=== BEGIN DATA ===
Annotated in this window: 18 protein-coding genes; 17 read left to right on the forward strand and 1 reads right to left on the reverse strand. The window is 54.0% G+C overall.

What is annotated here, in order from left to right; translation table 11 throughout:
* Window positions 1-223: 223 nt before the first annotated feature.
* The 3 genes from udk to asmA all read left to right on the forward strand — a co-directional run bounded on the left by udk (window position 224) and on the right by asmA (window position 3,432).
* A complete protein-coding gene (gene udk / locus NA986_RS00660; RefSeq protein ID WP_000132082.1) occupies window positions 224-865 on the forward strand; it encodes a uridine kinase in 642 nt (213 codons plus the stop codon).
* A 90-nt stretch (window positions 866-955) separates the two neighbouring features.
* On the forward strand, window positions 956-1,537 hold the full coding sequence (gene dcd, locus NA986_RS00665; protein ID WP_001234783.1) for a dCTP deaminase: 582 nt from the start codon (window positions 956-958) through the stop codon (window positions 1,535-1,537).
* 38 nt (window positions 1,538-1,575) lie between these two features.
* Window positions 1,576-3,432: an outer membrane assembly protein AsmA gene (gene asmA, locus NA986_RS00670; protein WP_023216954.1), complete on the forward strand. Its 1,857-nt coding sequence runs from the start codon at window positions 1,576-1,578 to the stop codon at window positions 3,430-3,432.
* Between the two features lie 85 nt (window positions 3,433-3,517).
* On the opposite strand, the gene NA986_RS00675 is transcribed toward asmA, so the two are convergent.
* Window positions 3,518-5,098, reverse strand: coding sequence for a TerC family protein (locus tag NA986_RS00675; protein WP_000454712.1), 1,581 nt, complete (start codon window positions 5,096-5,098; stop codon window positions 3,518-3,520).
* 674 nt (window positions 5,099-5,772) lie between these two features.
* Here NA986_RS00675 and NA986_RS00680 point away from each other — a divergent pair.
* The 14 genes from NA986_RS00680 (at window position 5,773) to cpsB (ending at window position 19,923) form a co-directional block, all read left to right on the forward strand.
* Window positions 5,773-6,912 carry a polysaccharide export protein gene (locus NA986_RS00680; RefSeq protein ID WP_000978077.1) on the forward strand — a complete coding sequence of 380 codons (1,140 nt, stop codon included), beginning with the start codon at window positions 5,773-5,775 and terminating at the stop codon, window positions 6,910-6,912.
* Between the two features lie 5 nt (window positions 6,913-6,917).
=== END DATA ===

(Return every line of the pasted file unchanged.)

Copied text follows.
Annotated in this window: 18 protein-coding genes; 17 read left to right on the forward strand and 1 reads right to left on the reverse strand. The window is 54.0% G+C overall.

What is annotated here, in order from left to right; translation table 11 throughout:
* Window positions 1-223: 223 nt before the first annotated feature.
* The 3 genes from udk to asmA all read left to right on the forward strand — a co-directional run bounded on the left by udk (window position 224) and on the right by asmA (window position 3,432).
* A complete protein-coding gene (gene udk / locus NA986_RS00660; RefSeq protein ID WP_000132082.1) occupies window positions 224-865 on the forward strand; it encodes a uridine kinase in 642 nt (213 codons plus the stop codon).
* A 90-nt stretch (window positions 866-955) separates the two neighbouring features.
* On the forward strand, window positions 956-1,537 hold the full coding sequence (gene dcd, locus NA986_RS00665; protein ID WP_001234783.1) for a dCTP deaminase: 582 nt from the start codon (window positions 956-958) through the stop codon (window positions 1,535-1,537).
* 38 nt (window positions 1,538-1,575) lie between these two features.
* Window positions 1,576-3,432: an outer membrane assembly protein AsmA gene (gene asmA, locus NA986_RS00670; protein WP_023216954.1), complete on the forward strand. Its 1,857-nt coding sequence runs from the start codon at window positions 1,576-1,578 to the stop codon at window positions 3,430-3,432.
* Between the two features lie 85 nt (window positions 3,433-3,517).
* On the opposite strand, the gene NA986_RS00675 is transcribed toward asmA, so the two are convergent.
* Window positions 3,518-5,098, reverse strand: coding sequence for a TerC family protein (locus tag NA986_RS00675; protein WP_000454712.1), 1,581 nt, complete (start codon window positions 5,096-5,098; stop codon window positions 3,518-3,520).
* 674 nt (window positions 5,099-5,772) lie between these two features.
* Here NA986_RS00675 and NA986_RS00680 point away from each other — a divergent pair.
* The 14 genes from NA986_RS00680 (at window position 5,773) to cpsB (ending at window position 19,923) form a co-directional block, all read left to right on the forward strand.
* Window positions 5,773-6,912 carry a polysaccharide export protein gene (locus NA986_RS00680; RefSeq protein ID WP_000978077.1) on the forward strand — a complete coding sequence of 380 codons (1,140 nt, stop codon included), beginning with the start codon at window positions 5,773-5,775 and terminating at the stop codon, window positions 6,910-6,912.
* Between the two features lie 5 nt (window positions 6,913-6,917).